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Supreme Court’s Cauvery Verdict Holds The Promise Of A Long-Term Gain For Tamil Nadu

The Supreme Court verdict has termed inter-state rivers as national assets and that no one state can claim absolute right over it.

Supreme Court’s Cauvery Verdict Holds The Promise Of A Long-Term Gain For Tamil Nadu
Supreme Court’s Cauvery Verdict Holds The Promise Of A Long-Term Gain For Tamil Nadu
outlookindia.com
2018-02-16T13:26:08+0530

While Tamil Nadu initially felt short-changed by the Supreme Court’s Cauvery verdict that reduced its quota of water by 14.75 tmcft, the state has much to gain in the long term.

The Supreme Court verdict has termed inter-state rivers as national assets and that no one state can claim absolute right over it. It has also upheld the conditions of the previous Cauvery agreements under which Karnataka cannot build any new dams without Tamil Nadu’s assent. This would effectively nix Karnataka’s plans to build another dam at Meghadattu.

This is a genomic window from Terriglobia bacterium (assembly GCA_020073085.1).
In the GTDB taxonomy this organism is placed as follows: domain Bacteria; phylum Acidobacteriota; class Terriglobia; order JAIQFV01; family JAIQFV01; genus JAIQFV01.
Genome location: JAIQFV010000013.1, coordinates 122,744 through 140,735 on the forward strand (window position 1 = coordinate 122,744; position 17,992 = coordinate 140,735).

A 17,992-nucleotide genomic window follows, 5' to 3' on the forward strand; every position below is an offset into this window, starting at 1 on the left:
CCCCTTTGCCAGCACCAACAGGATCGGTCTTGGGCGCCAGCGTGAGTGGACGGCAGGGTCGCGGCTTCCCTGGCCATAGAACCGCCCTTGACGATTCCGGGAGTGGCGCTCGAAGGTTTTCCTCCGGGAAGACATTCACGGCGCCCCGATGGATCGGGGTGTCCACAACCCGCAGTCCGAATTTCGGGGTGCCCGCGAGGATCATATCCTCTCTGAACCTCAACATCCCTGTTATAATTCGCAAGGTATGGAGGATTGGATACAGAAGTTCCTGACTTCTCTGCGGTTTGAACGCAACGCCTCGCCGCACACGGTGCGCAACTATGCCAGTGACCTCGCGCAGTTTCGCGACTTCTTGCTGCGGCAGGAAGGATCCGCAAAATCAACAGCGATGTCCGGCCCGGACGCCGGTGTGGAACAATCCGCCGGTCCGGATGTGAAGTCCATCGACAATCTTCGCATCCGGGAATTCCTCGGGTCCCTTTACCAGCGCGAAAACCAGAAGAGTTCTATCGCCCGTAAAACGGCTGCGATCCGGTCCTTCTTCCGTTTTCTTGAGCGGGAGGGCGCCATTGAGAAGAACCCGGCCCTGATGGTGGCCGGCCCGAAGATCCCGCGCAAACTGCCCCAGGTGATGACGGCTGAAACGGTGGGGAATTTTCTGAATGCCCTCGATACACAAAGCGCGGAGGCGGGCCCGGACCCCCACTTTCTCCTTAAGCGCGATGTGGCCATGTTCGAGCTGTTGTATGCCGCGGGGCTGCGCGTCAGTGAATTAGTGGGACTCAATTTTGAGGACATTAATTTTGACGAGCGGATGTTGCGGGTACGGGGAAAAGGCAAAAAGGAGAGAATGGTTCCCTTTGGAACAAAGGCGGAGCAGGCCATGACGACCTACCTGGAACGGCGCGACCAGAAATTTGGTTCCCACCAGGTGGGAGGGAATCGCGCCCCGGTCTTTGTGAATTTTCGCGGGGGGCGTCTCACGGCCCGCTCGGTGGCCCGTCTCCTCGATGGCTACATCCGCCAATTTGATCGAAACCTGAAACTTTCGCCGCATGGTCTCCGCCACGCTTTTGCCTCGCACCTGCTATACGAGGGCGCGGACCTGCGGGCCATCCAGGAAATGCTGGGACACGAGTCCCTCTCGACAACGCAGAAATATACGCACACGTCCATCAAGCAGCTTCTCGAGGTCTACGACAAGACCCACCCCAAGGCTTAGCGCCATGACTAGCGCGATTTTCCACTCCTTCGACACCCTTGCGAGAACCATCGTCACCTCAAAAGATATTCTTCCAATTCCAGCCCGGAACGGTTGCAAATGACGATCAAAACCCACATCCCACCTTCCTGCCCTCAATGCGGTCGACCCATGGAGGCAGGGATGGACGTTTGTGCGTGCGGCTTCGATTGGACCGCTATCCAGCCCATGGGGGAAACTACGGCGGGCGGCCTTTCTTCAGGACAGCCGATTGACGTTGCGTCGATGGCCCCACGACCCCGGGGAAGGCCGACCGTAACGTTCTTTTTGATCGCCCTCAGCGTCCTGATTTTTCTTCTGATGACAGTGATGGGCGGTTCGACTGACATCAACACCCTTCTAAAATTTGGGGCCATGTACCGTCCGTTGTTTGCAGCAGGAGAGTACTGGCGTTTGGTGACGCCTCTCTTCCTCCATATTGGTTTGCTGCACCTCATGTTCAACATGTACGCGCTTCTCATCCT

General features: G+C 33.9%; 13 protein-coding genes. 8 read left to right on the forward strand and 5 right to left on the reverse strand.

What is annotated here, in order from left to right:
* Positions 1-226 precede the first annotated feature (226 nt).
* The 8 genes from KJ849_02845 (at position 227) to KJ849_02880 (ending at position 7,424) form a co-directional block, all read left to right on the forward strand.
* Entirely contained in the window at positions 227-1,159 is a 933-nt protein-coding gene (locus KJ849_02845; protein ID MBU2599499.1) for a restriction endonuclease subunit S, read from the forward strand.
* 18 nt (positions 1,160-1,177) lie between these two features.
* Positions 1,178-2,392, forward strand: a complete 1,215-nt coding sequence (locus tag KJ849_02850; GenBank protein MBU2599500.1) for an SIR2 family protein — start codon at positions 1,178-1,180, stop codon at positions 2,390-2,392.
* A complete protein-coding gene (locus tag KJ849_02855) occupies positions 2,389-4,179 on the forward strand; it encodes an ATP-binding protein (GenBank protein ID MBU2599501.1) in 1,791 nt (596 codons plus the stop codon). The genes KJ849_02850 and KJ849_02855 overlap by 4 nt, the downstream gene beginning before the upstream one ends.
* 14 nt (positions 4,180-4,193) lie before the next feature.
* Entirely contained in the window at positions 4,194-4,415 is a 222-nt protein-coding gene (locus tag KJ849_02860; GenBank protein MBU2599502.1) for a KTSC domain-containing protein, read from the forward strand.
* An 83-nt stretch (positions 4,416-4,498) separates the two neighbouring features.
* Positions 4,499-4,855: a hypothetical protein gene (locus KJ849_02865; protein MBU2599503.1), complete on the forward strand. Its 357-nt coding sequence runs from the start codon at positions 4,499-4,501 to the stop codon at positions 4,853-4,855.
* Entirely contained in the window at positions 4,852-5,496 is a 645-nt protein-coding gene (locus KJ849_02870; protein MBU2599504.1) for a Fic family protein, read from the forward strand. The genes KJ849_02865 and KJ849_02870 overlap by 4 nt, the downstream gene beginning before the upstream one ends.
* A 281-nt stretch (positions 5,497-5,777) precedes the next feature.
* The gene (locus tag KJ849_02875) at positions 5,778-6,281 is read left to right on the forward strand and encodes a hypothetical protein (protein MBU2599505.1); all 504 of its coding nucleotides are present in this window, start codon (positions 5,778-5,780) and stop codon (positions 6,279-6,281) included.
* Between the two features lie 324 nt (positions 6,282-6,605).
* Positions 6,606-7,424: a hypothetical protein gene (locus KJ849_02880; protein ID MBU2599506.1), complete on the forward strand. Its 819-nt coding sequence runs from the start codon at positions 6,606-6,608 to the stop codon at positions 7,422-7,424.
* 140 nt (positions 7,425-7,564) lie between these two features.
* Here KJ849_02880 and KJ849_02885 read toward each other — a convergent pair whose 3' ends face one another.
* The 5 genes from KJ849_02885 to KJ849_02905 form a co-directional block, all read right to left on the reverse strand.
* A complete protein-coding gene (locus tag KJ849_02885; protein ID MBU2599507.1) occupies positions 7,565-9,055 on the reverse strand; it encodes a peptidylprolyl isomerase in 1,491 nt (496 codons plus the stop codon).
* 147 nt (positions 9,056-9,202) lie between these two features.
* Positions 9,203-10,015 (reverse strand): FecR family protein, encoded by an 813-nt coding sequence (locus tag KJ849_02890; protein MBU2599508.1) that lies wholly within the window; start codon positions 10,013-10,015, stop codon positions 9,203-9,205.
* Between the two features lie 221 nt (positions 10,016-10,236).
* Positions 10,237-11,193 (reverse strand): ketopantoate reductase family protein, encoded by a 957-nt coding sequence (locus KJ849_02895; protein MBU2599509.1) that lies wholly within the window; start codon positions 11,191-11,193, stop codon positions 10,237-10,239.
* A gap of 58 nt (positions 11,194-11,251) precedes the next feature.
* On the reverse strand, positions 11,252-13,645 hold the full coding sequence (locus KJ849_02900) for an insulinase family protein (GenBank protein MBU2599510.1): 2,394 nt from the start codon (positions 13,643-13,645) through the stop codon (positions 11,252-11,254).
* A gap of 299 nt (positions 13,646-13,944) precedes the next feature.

Though Friday’s verdict reduced Tamil Nadu's allocation of Cauvery water from Karnataka from 192 tmcft to 177.25 tmcft from the inter-state Biligundlu dam this effectively binds Karnataka to release this quantum of water on an annual basis and meet its monthly quantum.. Also by directing the formation of Cauvery Management Board the SC has put in place a monitoring mechanism for water sharing. The board will ensure the release of Tamil Nadu’s share of water as per the judicial orders and also that Karnataka does not increase its area of cultivation.

 “Tamil Nadu now has to improve its water management by desilting the channels, changing the crop pattern and using its groundwater resources judicially so that even the reduced quantum is utilized fully,” pointed out S. Ranganathan, secretary of the Cauvery Delta Farmers’ Association. By ensuring that there is no further vexatious petitions challenging the verdict and ensuring that this verdict remains in force for the next 15 years the Supreme Court might have actually helped Tamil Nadu farmers in the long run,” he said.

 Political observers pointed out that by allocating Karnataka a higher share the SC has made it difficult for that state to reject the latest judicial orders. The allocation for Bangalore’s drinking water needs is a sop that Karnataka would readily accept. “One concern for Tamil Nadu could be Congress and BJP joining hands to delay the formation of the Cauvery Water Management Board which has to be done by the parliament,” pointed out a senior DMK MLA.

 The very fact that there are no protests in Karnataka is evidence that the Supreme Court has appeased that state to make it fall in line with the tribunal’s award, which has been upheld almost in toto except for Tamil Nadu’s reduced quota.

 

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